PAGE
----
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What was the Fort Fisher Survivors Association?

Ben Steelman
StarNews

The Fort Fisher Survivors Association was a group of Confederate veterans who had served at the fort, especially during the Union attack of Jan. 13-15, 1865. It was separate from the Cape Fear Camp No. 254, United Confederate Veterans, although the memberships of the two clearly overlapped.

Col. William Lamb, commander of Fort Fisher during much of the war, was active in the association and frequently traveled down from his Baltimore home to join in its activities. Other active members included R.W. Price (secretary of the association in 1908 and 1909), N.M. Carter, H.C. McQueen, James A. Smith and A.M. Watson.

The group seems to have been most active around the turn of the last century, organizing reunions on the anniversary of the main Fort Fisher battle. In 1907, the Fort Fisher Survivors Association played host to members of the 117th New York Volunteers Association, veterans whose Union regiment had joined in the assault. The veterans of the 117th returned the favor and invited Fort Fisher’s surviving Confederates to attend a celebration Sept. 7-9, 1909, in Utica, N.Y. The Morning Star and other Wilmington papers devoted considerable space to this latter event, publishing letters from local veterans who reported they were having a wonderful time among their former enemies.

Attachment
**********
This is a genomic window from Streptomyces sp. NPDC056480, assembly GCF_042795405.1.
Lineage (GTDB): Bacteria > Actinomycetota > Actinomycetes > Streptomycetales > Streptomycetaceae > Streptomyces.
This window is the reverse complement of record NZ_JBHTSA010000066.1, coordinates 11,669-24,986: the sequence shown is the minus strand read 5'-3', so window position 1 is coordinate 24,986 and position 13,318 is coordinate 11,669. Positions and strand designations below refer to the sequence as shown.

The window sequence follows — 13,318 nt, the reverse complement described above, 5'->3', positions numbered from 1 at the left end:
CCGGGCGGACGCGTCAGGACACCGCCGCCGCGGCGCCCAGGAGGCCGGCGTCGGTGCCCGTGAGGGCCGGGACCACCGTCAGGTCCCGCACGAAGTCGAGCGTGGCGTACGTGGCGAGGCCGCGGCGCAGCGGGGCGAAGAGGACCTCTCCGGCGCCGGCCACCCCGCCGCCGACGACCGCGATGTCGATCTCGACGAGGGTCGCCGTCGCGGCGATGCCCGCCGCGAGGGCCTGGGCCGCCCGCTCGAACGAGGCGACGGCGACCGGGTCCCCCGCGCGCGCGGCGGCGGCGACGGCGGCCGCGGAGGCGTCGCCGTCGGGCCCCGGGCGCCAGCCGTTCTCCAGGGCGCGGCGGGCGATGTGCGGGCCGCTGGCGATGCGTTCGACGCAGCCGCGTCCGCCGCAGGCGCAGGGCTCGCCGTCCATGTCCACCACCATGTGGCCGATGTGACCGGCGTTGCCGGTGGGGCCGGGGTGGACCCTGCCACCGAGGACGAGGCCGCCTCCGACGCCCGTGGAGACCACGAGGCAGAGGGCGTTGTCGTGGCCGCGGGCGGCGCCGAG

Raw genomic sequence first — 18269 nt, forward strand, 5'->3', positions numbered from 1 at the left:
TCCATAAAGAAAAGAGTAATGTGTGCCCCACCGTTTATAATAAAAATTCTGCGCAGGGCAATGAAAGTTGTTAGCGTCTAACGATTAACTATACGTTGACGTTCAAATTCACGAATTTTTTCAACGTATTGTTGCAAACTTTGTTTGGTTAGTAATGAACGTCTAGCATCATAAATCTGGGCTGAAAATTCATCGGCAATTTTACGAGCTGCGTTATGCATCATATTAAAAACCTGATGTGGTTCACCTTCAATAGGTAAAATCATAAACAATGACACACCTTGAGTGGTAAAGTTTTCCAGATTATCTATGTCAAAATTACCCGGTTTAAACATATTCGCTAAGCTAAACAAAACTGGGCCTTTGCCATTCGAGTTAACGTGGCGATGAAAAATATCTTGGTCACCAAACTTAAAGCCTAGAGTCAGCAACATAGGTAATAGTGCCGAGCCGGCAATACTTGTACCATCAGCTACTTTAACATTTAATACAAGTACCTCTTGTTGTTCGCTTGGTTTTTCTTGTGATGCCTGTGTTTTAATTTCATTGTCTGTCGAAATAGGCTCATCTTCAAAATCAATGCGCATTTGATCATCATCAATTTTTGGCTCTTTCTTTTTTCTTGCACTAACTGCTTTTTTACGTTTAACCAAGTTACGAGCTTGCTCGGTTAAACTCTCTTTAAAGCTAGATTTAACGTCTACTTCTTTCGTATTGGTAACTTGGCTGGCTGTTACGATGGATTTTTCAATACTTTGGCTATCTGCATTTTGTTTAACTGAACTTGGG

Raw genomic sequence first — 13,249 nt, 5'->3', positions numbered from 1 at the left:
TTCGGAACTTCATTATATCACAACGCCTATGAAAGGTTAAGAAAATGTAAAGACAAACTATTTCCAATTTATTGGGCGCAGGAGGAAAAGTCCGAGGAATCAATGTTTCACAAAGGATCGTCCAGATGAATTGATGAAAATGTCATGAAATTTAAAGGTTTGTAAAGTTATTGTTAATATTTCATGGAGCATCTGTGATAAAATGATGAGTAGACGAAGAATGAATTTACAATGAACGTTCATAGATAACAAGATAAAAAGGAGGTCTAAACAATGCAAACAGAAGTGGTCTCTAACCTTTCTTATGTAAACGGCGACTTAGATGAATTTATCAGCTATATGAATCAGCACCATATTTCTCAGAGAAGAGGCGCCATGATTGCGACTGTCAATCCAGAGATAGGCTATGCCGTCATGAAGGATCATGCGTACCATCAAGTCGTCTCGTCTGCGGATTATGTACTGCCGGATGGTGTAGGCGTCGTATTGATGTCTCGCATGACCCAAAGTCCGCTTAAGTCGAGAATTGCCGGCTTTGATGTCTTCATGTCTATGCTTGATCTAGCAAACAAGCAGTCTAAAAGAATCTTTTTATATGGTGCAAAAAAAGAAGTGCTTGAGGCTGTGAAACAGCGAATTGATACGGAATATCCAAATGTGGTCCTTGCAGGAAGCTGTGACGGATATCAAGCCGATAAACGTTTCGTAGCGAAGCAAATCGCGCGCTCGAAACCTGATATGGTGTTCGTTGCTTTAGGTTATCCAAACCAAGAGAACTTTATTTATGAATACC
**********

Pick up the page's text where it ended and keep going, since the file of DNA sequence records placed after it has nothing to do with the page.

In December 1908, Col. Lamb and other association members gathered in Washington to lobby Congress to have Fort Fisher declared a national battlefield, like Moores Creek Bridge. (The effort didn’t succeed; today, Fort Fisher is a North Carolina state historic site.)

The local history room at the New Hanover County Public Library has files of clippings on the association’s activities. Alas, no one seems to know what happened to the group’s records.

User-contributed question by:
Don Hatch

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